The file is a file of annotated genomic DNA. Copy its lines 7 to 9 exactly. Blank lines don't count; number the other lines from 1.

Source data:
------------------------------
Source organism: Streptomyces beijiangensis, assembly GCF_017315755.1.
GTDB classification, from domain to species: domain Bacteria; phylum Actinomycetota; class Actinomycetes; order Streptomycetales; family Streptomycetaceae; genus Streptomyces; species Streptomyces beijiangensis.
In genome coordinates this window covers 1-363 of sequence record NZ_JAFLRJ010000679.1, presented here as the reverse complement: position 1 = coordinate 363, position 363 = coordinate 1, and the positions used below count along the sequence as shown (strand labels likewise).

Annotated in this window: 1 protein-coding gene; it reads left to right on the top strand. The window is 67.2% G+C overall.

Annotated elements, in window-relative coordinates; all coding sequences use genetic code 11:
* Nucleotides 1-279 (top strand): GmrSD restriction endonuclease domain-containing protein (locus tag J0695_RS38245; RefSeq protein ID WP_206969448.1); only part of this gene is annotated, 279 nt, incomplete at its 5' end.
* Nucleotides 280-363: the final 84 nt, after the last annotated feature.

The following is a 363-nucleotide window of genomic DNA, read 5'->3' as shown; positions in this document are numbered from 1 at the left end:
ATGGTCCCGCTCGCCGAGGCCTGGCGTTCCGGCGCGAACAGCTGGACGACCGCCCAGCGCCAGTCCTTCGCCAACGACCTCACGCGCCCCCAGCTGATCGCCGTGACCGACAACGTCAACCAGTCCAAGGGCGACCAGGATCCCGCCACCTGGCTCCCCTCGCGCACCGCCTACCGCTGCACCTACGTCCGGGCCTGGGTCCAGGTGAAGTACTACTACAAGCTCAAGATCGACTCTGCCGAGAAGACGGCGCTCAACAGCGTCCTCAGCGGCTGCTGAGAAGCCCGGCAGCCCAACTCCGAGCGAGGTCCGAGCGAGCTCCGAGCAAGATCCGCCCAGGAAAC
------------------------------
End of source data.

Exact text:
* Nucleotides 280-363: the final 84 nt, after the last annotated feature.

The following is a 363-nucleotide window of genomic DNA, read 5'->3' as shown; positions in this document are numbered from 1 at the left end:
ATGGTCCCGCTCGCCGAGGCCTGGCGTTCCGGCGCGAACAGCTGGACGACCGCCCAGCGCCAGTCCTTCGCCAACGACCTCACGCGCCCCCAGCTGATCGCCGTGACCGACAACGTCAACCAGTCCAAGGGCGACCAGGATCCCGCCACCTGGCTCCCCTCGCGCACCGCCTACCGCTGCACCTACGTCCGGGCCTGGGTCCAGGTGAAGTACTACTACAAGCTCAAGATCGACTCTGCCGAGAAGACGGCGCTCAACAGCGTCCTCAGCGGCTGCTGAGAAGCCCGGCAGCCCAACTCCGAGCGAGGTCCGAGCGAGCTCCGAGCAAGATCCGCCCAGGAAAC